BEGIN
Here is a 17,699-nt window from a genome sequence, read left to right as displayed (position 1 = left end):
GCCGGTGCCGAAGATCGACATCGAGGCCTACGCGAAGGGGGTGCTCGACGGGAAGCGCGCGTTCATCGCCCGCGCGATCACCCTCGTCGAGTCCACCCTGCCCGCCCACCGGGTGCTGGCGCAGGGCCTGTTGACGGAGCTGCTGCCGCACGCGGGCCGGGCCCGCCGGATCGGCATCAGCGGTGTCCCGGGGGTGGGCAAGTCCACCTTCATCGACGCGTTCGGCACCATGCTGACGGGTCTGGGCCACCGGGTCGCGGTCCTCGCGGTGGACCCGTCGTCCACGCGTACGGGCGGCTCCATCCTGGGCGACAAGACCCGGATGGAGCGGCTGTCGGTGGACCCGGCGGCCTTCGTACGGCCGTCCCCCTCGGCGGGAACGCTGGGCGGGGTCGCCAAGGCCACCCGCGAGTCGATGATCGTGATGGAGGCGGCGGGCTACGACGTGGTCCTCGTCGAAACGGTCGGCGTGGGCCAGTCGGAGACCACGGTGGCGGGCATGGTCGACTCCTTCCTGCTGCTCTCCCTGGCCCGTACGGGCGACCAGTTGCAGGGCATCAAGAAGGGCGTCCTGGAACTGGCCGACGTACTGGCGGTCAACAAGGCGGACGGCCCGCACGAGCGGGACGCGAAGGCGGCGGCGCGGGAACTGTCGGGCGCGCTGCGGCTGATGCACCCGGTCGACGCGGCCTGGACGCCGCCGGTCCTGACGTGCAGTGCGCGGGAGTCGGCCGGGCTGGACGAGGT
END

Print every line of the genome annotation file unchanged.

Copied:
Here is a 17,699-nt window from a genome sequence, read left to right as displayed (position 1 = left end):
GCCGGTGCCGAAGATCGACATCGAGGCCTACGCGAAGGGGGTGCTCGACGGGAAGCGCGCGTTCATCGCCCGCGCGATCACCCTCGTCGAGTCCACCCTGCCCGCCCACCGGGTGCTGGCGCAGGGCCTGTTGACGGAGCTGCTGCCGCACGCGGGCCGGGCCCGCCGGATCGGCATCAGCGGTGTCCCGGGGGTGGGCAAGTCCACCTTCATCGACGCGTTCGGCACCATGCTGACGGGTCTGGGCCACCGGGTCGCGGTCCTCGCGGTGGACCCGTCGTCCACGCGTACGGGCGGCTCCATCCTGGGCGACAAGACCCGGATGGAGCGGCTGTCGGTGGACCCGGCGGCCTTCGTACGGCCGTCCCCCTCGGCGGGAACGCTGGGCGGGGTCGCCAAGGCCACCCGCGAGTCGATGATCGTGATGGAGGCGGCGGGCTACGACGTGGTCCTCGTCGAAACGGTCGGCGTGGGCCAGTCGGAGACCACGGTGGCGGGCATGGTCGACTCCTTCCTGCTGCTCTCCCTGGCCCGTACGGGCGACCAGTTGCAGGGCATCAAGAAGGGCGTCCTGGAACTGGCCGACGTACTGGCGGTCAACAAGGCGGACGGCCCGCACGAGCGGGACGCGAAGGCGGCGGCGCGGGAACTGTCGGGCGCGCTGCGGCTGATGCACCCGGTCGACGCGGCCTGGACGCCGCCGGTCCTGACGTGCAGTGCGCGGGAGTCGGCCGGGCTGGACGAGGT